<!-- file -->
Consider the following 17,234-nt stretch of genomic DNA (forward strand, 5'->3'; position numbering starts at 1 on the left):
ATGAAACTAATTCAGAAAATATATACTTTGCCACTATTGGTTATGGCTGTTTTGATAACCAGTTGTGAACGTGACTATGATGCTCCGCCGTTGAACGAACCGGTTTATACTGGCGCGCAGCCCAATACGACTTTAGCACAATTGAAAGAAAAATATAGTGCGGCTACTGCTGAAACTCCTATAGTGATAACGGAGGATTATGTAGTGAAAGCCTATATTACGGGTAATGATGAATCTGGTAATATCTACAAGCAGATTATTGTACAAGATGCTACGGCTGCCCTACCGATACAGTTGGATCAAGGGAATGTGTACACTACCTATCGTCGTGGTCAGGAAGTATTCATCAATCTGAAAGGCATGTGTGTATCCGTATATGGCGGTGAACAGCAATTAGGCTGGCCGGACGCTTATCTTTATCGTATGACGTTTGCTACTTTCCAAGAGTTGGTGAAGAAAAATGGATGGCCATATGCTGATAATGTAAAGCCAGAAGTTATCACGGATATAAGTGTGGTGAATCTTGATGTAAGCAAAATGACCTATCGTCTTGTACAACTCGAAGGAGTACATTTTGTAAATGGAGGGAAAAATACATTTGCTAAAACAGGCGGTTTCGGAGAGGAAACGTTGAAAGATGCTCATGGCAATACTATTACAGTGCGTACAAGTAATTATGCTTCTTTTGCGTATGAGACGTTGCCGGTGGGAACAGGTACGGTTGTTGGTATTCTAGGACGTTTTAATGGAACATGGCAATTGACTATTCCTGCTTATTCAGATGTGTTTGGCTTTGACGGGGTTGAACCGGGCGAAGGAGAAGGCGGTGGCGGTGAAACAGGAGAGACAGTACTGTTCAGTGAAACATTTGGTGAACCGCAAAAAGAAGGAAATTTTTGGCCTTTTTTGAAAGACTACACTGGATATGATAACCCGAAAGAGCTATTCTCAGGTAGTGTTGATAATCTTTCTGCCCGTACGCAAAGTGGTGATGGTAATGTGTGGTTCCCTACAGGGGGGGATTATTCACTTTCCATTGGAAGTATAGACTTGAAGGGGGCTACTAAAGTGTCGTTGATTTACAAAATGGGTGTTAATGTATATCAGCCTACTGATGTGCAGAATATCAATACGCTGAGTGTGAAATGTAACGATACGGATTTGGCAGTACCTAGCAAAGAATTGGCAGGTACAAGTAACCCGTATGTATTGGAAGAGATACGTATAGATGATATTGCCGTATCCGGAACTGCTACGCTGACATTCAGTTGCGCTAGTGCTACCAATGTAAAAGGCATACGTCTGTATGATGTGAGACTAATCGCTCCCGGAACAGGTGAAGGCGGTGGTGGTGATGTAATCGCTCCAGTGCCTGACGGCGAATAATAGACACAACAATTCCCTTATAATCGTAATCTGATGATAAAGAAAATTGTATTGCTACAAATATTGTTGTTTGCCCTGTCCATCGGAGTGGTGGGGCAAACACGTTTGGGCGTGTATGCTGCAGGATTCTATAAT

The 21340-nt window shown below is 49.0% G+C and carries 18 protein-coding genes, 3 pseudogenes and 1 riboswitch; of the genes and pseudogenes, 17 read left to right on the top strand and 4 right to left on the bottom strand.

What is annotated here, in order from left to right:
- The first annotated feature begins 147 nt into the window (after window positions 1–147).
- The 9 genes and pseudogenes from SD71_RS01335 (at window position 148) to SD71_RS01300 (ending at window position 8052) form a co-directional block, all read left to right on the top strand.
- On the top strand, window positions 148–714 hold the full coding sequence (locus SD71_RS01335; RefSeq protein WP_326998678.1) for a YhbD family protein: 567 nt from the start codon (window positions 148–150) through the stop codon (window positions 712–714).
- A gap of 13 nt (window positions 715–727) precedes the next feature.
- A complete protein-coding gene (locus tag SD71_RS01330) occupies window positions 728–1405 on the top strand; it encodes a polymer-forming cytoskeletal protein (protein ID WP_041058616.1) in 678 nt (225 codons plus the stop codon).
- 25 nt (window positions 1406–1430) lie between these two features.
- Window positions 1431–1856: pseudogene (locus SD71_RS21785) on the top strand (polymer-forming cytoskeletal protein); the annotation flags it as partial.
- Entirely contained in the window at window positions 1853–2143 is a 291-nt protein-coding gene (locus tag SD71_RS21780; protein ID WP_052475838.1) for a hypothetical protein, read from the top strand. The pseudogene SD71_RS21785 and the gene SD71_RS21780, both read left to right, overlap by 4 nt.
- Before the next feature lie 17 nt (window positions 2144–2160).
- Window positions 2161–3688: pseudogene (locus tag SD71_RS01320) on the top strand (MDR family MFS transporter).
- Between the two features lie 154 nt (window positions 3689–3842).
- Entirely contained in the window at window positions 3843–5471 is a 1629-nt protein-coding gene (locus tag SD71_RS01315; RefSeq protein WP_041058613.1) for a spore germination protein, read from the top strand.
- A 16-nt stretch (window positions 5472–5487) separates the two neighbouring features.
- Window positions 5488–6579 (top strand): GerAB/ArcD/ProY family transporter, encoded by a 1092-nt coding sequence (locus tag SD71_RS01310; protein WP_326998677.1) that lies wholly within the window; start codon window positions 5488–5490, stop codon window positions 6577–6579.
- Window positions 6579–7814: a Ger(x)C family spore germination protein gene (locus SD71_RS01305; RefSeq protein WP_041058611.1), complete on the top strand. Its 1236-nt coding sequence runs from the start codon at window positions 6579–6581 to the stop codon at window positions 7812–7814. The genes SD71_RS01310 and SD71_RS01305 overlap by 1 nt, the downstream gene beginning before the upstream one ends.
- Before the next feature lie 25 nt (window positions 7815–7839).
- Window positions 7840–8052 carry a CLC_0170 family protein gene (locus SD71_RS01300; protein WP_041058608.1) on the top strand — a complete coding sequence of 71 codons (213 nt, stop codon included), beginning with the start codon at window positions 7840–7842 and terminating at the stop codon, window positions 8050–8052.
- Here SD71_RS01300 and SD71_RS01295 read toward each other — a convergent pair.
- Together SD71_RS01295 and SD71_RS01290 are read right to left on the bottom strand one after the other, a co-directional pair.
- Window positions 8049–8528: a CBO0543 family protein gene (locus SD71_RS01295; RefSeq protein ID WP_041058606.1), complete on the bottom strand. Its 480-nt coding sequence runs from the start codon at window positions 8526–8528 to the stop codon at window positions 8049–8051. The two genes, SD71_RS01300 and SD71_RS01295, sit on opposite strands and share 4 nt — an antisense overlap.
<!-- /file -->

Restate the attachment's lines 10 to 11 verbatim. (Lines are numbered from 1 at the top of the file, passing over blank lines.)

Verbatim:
- 25 nt (window positions 1406–1430) lie between these two features.
- Window positions 1431–1856: pseudogene (locus SD71_RS21785) on the top strand (polymer-forming cytoskeletal protein); the annotation flags it as partial.